I was about to say that the transition from summer to fall 2014 hadn’t been easy on my migraine brain this year, but it might be more apt to say that the entire fall season was actually kind of rough. I had lots of days affected by migraine, and I confess to not taking good care of myself much of the time, which weakened my defenses and increased the chances of more attacks.
It’s not like I don’t know better. Heck, I’ve been writing about migraine for nearly a decade now, and I’ve dealt with this condition for over twenty years. I know a thing or two about migraine and self-care, but I don’t always take my own advice.
In early and mid-November 2014, I had several days where I was about 20% as productive as I needed to be for work. As you may know, I own and manage a bookshop, and this is the time of year when things start to get crazy, so it’s super-important for me to be as organized and prepared as possible for the amazing, fun, exhausting, exhilarating reality of working retail in the holiday season. I just couldn’t get it together completely, though. My booksellers, as always, went to bat for me, but I fell behind on some obligations and was forgetful enough that I had to be reminded by others that I had not paid a bill or purchased supplies we were running low on. Yikes.
As fall came to a close, I started feeling better, migraine-wise. I fell hard onto concrete in November, so my hip and back are another issue all together, but at least my head is clear. I emerged from my migraine haze to find a to-do list long enough to wallpaper my house, or TP all the trees in my yard. The to-do list was long, and I hadn’t even remembered to include everything on it!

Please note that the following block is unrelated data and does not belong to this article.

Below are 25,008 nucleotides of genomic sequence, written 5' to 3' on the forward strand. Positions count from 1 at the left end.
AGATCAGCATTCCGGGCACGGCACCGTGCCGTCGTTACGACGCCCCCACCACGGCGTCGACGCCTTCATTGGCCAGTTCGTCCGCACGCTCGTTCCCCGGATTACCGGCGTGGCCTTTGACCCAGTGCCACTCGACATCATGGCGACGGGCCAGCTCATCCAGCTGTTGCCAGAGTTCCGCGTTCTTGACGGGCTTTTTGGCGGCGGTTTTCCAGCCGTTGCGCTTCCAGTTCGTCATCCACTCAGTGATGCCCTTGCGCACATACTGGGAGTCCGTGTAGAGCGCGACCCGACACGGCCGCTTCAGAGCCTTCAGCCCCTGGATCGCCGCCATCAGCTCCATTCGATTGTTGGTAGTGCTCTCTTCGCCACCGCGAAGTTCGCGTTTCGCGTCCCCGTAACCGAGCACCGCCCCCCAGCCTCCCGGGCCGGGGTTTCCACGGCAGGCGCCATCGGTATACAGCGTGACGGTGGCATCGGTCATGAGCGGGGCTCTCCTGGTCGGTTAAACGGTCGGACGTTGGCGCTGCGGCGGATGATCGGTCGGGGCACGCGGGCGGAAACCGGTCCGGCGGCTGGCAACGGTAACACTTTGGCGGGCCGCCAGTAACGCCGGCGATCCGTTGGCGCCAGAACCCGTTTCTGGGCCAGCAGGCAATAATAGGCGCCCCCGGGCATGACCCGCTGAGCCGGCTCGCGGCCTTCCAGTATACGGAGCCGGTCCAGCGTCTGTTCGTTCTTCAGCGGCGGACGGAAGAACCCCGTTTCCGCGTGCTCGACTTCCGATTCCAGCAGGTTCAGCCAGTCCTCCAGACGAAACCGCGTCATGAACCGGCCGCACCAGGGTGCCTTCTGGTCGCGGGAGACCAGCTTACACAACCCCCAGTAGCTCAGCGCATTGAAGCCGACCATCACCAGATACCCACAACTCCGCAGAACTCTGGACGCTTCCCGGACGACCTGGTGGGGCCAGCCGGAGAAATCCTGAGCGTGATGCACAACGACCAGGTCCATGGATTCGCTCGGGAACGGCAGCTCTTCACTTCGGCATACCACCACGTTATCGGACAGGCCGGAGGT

And so began what I call Post-Migraine Triage: I had to sort out my obligations to my business, my second job, to my family, to my partner, to my friends, and to my house. Because of the time of year, Avid Bookshop obligations were (and continue to be—you didn’t think I was all caught up, did you?) at the top of the list. I printed up no fewer than 60 checks for monies owed (when you’re in the book world dealing with hundreds of publishers, there are lots of little bills to be paid and lots of records to maintain!). I worked on event proposals, ran a staff meeting while migraining (thank goodness for an understanding staff!), met with publishers, did restock orders, ordered gift items, and more. I got a LOT done during my migraine-free (and migraine-light) days, and I’m proud.
There are many things the Post-Migraine Triage system reserved for later. For a couple of weeks there, my house stayed totally messy, our empty garbage can stayed by the curb instead of being rolled back to the house, I skipped most of my exercise walks, and I gave friends rain checks on hanging out. So far the world has not fallen apart, and I’m slowly catching up (while realizing over and over again that this race shall never be fully run).
What sort of post-migraine (or migraine-light) triage system do you use? How do you prioritize your to-do list? What happens when you just let things fall by the wayside?
Have you taken our Migraine In America Survey yet?